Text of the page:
Another reason we have an aversion to plays is because, perhaps, we are not convinced of our Father’s unwavering love. If we did, we would not care about how we looked as we played; we would be willing to put our guard down, look silly, and be vulnerable. If we knew how much we are loved, we would not be so obsessed with our brand or image, as the Skin Horse explains to the Rabbit in Margery Williams’s classic childhood story, “The Velveteen Rabbit.”

In this imaginary world of talking stuffed animals, the Rabbit asked the Skin Horse one day,

“What is Real?” “Real isn’t how you are made,” said, the Skin Horse. “It’s a thing that happens to you. When a child loves you for a long, long time, not just to play with, but REALLY loves you, then you become Real.”

“Does it hurt?” asked the Rabbit.

“Sometimes,” said the Skin Horse, for he was always truthful. “When you are Real you don’t mind being hurt.”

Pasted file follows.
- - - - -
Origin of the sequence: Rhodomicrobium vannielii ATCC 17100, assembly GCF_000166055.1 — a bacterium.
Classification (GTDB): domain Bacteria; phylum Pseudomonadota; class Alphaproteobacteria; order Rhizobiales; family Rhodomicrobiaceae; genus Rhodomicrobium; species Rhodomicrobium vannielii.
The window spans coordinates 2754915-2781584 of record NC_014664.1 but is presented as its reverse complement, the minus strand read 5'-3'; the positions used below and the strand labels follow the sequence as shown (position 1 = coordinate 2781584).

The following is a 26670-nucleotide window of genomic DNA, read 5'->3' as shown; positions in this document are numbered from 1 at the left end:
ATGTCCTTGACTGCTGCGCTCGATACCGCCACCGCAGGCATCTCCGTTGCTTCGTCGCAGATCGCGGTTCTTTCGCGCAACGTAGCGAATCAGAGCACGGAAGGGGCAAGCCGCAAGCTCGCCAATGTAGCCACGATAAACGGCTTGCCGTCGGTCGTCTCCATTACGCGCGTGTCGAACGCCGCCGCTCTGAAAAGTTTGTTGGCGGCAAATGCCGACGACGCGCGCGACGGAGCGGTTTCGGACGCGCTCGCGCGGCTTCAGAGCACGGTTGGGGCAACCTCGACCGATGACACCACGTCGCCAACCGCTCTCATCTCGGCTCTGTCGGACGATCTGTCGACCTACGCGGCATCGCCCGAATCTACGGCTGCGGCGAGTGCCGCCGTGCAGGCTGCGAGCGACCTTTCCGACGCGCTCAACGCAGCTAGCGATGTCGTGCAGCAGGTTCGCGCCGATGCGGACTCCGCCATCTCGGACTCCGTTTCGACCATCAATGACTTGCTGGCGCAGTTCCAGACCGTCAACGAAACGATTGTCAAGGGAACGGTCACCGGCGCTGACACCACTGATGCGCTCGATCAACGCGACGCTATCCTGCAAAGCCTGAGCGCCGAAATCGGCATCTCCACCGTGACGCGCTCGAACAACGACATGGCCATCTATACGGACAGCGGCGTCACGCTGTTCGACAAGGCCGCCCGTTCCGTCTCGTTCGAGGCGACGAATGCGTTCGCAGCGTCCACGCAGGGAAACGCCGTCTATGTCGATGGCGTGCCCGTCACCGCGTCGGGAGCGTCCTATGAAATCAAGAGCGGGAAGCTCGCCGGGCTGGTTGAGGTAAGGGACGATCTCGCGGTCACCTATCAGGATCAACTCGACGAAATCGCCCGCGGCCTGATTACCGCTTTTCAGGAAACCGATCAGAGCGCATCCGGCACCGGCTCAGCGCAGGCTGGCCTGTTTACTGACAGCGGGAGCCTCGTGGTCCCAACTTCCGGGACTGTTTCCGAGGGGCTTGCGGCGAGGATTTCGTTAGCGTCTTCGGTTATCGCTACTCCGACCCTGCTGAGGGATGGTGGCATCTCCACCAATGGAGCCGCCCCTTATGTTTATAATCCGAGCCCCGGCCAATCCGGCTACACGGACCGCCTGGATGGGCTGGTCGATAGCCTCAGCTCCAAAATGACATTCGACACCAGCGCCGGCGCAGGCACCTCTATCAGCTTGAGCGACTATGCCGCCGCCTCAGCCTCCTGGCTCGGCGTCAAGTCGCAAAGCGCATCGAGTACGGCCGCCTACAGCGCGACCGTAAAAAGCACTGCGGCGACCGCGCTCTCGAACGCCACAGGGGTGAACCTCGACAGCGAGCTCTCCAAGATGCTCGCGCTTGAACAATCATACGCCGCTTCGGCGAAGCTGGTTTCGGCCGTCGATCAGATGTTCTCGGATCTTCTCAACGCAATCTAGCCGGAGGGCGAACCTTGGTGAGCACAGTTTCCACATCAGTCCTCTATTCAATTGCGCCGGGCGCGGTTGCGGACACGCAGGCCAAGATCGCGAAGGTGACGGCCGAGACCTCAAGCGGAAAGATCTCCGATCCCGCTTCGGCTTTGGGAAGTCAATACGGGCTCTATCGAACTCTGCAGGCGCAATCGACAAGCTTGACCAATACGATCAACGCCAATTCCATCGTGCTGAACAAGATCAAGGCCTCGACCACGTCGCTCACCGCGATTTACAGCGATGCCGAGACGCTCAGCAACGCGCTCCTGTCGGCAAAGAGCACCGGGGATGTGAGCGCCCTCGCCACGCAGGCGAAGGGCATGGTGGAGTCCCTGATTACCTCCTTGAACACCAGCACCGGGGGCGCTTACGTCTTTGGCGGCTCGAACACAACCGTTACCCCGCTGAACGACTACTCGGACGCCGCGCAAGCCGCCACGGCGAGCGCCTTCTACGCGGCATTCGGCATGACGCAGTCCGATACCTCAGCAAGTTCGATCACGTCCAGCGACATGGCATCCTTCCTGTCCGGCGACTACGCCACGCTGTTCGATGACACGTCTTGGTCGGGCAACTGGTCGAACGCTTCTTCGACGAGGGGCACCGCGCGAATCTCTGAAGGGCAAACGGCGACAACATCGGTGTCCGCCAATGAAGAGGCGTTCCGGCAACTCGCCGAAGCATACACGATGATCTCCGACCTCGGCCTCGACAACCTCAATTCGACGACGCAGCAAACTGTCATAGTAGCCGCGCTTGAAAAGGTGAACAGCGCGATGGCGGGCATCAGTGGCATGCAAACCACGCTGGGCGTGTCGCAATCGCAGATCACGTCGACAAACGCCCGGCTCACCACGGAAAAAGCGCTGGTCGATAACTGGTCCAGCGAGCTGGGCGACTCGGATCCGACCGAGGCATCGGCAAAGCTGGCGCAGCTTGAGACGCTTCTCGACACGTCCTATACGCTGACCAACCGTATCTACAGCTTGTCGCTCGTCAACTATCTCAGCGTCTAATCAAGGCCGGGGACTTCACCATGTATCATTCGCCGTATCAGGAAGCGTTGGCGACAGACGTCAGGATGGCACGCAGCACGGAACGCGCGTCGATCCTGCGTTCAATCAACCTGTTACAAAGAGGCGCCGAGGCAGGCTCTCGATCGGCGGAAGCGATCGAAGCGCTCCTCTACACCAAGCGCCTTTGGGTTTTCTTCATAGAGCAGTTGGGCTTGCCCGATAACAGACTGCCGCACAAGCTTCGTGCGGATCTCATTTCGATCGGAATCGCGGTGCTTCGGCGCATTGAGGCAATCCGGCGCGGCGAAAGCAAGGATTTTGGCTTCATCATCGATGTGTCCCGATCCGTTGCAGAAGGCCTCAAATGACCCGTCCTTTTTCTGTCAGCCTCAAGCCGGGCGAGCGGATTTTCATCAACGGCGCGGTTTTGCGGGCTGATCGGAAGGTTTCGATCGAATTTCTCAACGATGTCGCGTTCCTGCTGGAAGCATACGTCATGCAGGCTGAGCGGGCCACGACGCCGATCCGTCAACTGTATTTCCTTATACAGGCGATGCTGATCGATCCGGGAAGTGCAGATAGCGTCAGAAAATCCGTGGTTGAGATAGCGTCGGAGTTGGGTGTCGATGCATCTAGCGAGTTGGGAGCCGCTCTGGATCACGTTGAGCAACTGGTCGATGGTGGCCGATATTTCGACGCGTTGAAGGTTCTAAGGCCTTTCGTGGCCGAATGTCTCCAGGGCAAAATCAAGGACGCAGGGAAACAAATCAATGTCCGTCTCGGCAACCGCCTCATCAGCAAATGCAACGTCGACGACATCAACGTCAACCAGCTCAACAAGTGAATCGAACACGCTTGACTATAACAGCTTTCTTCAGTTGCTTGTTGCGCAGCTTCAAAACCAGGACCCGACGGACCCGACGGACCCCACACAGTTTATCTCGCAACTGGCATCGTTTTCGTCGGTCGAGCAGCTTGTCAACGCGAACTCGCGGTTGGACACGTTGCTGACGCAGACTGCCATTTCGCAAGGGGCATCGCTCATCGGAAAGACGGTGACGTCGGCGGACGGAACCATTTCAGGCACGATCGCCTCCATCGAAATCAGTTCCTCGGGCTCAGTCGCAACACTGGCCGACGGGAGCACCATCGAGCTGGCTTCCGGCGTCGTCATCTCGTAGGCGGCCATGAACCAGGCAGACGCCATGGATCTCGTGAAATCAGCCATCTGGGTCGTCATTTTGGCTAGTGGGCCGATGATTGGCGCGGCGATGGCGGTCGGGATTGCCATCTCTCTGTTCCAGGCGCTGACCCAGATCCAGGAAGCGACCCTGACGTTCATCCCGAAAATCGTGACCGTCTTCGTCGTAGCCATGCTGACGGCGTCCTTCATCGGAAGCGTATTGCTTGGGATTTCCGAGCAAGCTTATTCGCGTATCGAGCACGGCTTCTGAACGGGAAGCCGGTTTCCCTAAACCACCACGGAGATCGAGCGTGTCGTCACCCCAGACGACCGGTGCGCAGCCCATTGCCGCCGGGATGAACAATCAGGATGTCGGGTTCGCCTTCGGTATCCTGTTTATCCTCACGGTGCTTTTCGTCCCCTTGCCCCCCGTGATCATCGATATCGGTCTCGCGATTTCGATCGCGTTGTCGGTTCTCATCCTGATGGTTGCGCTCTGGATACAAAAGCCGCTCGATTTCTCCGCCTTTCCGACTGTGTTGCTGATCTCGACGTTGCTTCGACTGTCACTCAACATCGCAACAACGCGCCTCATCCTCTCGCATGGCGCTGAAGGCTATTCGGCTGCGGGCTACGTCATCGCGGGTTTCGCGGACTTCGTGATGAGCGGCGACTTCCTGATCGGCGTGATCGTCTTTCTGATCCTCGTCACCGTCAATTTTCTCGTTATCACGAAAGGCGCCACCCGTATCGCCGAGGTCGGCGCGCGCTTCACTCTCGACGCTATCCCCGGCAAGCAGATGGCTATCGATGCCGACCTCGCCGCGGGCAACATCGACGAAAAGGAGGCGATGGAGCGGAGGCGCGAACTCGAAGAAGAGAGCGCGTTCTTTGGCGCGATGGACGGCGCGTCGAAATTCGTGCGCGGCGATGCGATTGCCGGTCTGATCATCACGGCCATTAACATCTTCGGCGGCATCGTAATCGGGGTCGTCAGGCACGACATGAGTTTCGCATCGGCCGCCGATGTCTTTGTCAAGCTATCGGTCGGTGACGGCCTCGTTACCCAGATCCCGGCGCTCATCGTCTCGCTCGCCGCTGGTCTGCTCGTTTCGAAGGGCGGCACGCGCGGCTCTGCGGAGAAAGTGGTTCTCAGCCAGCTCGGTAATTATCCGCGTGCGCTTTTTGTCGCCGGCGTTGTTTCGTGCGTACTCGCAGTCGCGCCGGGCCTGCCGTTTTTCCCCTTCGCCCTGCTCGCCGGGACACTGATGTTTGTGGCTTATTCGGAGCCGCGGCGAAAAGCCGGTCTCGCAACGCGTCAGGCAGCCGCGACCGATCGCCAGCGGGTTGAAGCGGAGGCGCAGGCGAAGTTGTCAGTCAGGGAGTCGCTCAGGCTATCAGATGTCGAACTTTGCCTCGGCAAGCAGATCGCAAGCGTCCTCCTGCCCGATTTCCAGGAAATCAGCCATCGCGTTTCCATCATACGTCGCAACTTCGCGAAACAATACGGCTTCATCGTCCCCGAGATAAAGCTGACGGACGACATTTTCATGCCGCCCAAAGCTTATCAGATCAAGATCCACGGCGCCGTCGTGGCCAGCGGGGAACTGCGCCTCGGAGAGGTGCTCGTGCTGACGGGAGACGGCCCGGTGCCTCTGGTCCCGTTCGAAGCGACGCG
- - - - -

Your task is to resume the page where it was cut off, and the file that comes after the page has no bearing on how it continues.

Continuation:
“Does it happen all at once, like being wound up,” he asked, “or bit by bit?”

“It doesn’t happen all at once,” said the Skin Horse. “You become. It takes a long time.  That’s why it doesn’t happen to people who break easily, or have sharp edges, or have to be carefully kept. Generally, by the time you are Real, most of your hair has been loved off, and your eyes drop out and you get loose in the joints and very shabby. But these things don’t matter at all, because once you are Real you can’t be ugly, except to people who don’t understand.”

Notice where the Skin Horse locates our security so that some things don’t matter at all—when we know that we have been loved for a long, long time. We need not worry about our image or being ‘carefully kept’ when we play because God has loved us for a long, long, long time. “Yes, Jesus loves me, for the Bible tells me so”—those who believe, and most importantly appropriate, these true and liberating lyrics will not mind trading a professional look for a disheveled one, risk embarrassment, and surrender any notions of having it all together. When we know we are deeply loved by God, we ‘get loose’ and we don’t mind engaging in self-deprecating behavior like child’s play.

Why Should We Play?